Posted in Minimalism

Letting Go – Part 3: Clothing

This is part 3 of my journey to tidying and minimalism.  For part 1, click here.

According to Kondo, author of The Life-Changing Magic of Tidying Up, the first step in decluttering should start with clothing.  And by clothing, she doesn’t just mean tops and bottoms, she also means shoes, bags, scarves, hats, belts and jewellery.

So, how exactly should one go about cleaning out one’s clothing according to her?  Take everything out.  She is adamant about this.  Go around your house and pick up every last bit of clothing that is hiding in a closet or box and put it all out on the bed (or the floor, or…wherever).  This is important because it allows you to actually see everything that you have.  If you’re like me, you’ll be surprised by what you own.

Then, you pick up every item in your hands and ask yourself one simple question:

Does this spark joy?

That’s it.  No “if you haven’t worn it in over a year, toss it” rule, no “keep only x amounts of this and x amounts of that”.  Nope!  Does.  It.  Spark.  Joy?

Sounds simplistic and a little bit hazy right?  But if you think about it, it makes perfect sense!  I mean, why would you want to keep something that you don’t like?  Why would you want to keep something if it doesn’t suit you well?  Because it was expensive?  Because you received it as a gift?  Because you only need to lose 10 more pounds before you’ll fit into it again?  Because you thought you’d like it (and really, really want to like it) but it just doesn’t “click” for some reason?  Because, because, because?

Personally, if I’m going to live with less (and even if I chose to live with what I had in the first place), I would much rather live with things that bring joy into my life.  Things that I love.  Not things that I keep out of guilt or any other reason.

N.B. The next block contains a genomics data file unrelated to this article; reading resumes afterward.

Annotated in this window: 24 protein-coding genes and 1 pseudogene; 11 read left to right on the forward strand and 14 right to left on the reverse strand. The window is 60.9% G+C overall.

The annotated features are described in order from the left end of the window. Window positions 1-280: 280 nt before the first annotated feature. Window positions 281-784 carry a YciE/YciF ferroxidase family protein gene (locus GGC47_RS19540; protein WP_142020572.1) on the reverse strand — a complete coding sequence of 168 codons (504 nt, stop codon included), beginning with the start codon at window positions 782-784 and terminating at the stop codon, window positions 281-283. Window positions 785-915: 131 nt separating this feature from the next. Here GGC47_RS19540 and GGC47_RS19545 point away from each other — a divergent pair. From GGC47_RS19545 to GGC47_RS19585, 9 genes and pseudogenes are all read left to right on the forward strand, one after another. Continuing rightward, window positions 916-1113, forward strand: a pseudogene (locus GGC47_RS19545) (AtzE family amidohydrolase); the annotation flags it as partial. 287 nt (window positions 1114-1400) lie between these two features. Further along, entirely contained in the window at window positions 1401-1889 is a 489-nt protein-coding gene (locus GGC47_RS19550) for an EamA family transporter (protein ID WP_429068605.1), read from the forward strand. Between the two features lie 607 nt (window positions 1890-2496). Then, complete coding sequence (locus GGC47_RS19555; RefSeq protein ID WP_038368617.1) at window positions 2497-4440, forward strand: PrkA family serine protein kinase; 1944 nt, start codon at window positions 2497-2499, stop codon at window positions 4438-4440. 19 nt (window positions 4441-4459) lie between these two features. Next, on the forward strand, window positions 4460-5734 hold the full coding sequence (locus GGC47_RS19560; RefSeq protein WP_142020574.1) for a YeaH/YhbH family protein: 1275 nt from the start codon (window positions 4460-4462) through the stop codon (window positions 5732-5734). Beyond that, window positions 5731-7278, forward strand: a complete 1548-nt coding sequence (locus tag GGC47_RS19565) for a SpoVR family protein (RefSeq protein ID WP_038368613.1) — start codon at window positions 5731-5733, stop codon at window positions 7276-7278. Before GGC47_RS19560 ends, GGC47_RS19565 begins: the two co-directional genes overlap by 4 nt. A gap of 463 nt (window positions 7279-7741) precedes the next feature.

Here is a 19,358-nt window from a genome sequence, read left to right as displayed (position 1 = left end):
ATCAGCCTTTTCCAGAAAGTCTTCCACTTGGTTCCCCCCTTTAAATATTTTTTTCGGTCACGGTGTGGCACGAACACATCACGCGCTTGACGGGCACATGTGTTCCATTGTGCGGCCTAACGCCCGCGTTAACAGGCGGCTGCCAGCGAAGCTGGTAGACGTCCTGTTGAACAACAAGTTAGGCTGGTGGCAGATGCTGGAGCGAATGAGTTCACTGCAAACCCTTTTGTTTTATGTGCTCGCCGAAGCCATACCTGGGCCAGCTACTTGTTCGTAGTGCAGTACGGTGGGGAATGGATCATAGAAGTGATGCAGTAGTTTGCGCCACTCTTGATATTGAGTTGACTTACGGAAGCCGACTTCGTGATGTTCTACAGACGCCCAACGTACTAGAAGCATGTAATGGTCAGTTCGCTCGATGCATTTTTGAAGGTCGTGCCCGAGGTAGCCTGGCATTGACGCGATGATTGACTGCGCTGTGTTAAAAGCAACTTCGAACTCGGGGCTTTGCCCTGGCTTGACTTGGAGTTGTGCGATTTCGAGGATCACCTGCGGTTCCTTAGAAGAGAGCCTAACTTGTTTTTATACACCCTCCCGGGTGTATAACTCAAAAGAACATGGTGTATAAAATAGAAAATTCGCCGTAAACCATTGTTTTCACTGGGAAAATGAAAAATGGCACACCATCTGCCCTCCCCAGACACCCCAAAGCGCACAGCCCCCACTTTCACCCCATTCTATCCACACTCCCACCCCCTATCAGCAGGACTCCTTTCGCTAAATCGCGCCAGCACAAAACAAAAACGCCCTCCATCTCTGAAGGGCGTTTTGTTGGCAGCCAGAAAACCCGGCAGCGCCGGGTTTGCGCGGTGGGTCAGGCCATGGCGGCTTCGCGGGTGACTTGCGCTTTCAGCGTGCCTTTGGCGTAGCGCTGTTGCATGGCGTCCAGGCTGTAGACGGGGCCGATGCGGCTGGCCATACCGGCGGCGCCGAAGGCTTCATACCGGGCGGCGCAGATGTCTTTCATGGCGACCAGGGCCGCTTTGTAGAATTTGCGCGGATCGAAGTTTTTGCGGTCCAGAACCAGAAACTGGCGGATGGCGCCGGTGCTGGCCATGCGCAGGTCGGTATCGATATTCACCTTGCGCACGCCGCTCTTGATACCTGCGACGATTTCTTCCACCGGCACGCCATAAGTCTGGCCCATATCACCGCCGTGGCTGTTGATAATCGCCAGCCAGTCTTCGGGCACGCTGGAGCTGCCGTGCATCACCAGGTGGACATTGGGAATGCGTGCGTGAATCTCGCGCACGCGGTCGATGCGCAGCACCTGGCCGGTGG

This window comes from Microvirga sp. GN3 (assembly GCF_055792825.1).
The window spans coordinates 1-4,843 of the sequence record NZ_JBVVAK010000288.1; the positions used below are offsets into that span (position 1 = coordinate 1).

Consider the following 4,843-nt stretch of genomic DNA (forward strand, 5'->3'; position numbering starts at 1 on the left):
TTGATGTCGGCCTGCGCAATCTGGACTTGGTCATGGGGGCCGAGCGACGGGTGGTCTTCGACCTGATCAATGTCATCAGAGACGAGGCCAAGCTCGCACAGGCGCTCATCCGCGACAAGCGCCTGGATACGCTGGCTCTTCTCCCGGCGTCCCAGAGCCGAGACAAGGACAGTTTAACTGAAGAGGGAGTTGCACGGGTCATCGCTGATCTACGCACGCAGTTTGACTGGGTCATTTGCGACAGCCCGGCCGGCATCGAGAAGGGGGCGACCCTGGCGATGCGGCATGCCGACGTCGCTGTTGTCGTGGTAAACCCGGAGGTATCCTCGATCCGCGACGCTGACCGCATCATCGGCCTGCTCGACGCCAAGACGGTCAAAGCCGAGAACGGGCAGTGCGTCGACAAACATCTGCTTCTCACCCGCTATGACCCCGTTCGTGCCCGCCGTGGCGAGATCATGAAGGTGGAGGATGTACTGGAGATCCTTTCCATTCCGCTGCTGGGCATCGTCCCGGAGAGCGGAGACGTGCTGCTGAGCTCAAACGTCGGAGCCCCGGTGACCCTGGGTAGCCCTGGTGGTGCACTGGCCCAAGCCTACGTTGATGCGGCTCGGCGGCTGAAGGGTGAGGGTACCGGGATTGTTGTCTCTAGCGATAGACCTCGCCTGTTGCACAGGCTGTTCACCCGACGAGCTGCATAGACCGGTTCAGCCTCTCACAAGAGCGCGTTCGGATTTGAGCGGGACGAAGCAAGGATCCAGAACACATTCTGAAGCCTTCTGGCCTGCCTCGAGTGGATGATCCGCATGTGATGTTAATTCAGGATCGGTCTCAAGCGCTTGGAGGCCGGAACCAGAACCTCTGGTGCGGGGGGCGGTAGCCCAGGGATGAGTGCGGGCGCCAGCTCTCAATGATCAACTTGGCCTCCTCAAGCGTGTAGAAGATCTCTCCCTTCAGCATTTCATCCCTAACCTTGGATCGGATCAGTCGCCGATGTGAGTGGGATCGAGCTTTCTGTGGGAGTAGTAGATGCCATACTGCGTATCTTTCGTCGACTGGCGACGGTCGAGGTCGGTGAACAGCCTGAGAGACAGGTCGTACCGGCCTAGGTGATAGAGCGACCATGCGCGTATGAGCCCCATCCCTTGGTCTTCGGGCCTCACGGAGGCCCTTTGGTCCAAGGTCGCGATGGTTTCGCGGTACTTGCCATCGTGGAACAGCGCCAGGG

Now, given that I have kids and not a lot of uninterrupted alone hours, I decided that instead of pulling out every single piece of clothing and putting it on the bed, I would go sub-category by sub-category.

Once I finished going through everything, all that was left to do was to put my clothing away.  Now, Kondo, suggests folding pretty much everything (except stuff like dresses, skirts and stuff that just don’t belong in a drawer) and her method seems weird (at first, at least).

She explains that she believes the best way to fold clothes is to do so in a manner that they stand up (a great tutorial for visuals like me can be found here).  The point being that when you open your drawer, you can see very quickly exactly what you have.

Curious to see how my decluttering and sorting went?  Wait ’till you see my before and after post next week!  I’ll give you a sneak peek though.  Here’s a look inside one of my drawers (it’ll also help you visualize Kondo’s method of folding):

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Welcome to my shirt drawer!

 

 

Posted in Infant, Parenting

The Aussie Inspired Baby Burrito

In light of my last post on weaning my son off his pacifier, I’ve decided to let you in on the swaddling technique I’ve recently started to use.  It’s a cross between the traditional swaddle and the Aussie swaddle (which I recently learned existed).